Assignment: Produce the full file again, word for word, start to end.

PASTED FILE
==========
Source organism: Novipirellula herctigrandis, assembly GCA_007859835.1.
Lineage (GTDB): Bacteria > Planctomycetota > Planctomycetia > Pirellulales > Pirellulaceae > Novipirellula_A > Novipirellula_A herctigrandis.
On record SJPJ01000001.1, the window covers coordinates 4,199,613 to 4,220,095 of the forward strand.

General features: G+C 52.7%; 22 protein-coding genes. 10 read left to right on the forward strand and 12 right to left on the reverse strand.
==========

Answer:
Source organism: Novipirellula herctigrandis, assembly GCA_007859835.1.
Lineage (GTDB): Bacteria > Planctomycetota > Planctomycetia > Pirellulales > Pirellulaceae > Novipirellula_A > Novipirellula_A herctigrandis.
On record SJPJ01000001.1, the window covers coordinates 4,199,613 to 4,220,095 of the forward strand.

General features: G+C 52.7%; 22 protein-coding genes. 10 read left to right on the forward strand and 12 right to left on the reverse strand.